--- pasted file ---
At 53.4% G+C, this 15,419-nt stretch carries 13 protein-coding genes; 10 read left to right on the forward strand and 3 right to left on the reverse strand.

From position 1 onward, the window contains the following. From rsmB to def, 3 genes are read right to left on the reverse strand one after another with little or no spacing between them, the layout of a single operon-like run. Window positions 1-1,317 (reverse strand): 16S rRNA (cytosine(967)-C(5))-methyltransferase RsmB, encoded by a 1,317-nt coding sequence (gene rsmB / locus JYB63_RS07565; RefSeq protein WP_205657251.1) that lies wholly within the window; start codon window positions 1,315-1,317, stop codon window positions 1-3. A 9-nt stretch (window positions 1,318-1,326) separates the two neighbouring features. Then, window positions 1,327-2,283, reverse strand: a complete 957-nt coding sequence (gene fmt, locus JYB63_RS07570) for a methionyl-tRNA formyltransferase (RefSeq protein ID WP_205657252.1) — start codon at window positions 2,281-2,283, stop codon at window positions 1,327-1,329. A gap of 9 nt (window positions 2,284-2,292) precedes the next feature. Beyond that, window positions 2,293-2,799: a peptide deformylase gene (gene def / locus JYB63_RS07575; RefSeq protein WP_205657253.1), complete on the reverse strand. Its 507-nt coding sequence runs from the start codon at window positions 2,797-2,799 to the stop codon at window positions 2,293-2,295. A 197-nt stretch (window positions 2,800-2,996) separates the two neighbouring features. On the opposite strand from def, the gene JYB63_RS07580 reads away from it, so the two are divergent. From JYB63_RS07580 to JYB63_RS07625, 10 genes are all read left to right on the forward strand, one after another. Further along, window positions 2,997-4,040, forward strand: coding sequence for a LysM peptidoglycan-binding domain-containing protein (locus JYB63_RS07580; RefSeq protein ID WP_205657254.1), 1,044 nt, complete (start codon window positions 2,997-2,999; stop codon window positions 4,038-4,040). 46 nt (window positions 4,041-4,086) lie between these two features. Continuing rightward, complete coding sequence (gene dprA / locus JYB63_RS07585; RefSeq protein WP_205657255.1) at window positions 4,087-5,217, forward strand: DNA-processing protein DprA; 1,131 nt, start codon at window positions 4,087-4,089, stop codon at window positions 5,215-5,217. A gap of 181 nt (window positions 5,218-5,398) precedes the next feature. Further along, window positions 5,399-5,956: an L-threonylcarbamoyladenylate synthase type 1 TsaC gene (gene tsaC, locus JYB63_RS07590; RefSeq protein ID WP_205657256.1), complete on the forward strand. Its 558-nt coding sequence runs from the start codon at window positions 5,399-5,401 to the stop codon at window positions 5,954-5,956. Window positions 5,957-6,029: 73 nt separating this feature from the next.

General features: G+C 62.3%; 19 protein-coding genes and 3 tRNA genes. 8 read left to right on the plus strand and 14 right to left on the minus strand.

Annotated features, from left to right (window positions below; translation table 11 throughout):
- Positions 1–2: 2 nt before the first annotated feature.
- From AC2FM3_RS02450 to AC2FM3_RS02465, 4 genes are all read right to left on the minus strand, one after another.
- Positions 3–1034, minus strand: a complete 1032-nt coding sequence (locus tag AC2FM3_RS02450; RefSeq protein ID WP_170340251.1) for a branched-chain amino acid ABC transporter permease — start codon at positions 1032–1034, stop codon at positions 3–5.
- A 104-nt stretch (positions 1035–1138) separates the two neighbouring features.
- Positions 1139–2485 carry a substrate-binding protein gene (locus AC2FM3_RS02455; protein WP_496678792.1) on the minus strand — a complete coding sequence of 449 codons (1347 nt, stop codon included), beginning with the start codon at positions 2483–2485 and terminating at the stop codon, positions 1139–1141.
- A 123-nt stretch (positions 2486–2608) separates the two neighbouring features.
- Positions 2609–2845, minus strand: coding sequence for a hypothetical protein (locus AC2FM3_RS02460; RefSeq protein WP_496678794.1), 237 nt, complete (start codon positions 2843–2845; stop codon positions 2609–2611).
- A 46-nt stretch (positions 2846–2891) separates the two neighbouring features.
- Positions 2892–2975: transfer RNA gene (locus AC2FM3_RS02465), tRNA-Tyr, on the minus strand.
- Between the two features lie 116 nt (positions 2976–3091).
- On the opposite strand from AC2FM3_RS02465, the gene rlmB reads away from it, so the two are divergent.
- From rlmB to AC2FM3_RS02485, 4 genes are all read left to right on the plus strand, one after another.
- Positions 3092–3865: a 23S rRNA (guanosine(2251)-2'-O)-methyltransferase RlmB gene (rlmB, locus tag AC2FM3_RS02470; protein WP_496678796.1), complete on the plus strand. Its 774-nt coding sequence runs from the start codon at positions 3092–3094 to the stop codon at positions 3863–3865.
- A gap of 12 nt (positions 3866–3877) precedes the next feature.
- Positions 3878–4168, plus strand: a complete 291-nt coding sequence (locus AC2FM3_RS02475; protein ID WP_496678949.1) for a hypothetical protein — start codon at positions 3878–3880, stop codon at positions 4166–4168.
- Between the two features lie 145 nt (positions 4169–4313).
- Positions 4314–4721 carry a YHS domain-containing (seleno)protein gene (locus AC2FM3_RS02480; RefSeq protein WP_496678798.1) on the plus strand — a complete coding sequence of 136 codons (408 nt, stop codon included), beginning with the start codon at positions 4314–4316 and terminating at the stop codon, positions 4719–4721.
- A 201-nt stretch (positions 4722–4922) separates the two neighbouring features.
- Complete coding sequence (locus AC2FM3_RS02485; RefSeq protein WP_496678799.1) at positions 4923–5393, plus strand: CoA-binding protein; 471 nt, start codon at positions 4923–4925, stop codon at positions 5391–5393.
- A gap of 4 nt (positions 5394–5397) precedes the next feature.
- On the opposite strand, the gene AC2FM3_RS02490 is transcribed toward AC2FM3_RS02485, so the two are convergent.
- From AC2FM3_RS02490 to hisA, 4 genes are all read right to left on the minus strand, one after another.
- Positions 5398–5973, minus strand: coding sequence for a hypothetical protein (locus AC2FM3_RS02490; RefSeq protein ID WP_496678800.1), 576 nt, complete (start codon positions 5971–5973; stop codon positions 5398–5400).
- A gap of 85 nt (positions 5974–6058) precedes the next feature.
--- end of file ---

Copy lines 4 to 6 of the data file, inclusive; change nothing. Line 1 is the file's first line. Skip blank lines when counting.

Annotated features, from left to right (window positions below; translation table 11 throughout):
- Positions 1–2: 2 nt before the first annotated feature.
- From AC2FM3_RS02450 to AC2FM3_RS02465, 4 genes are all read right to left on the minus strand, one after another.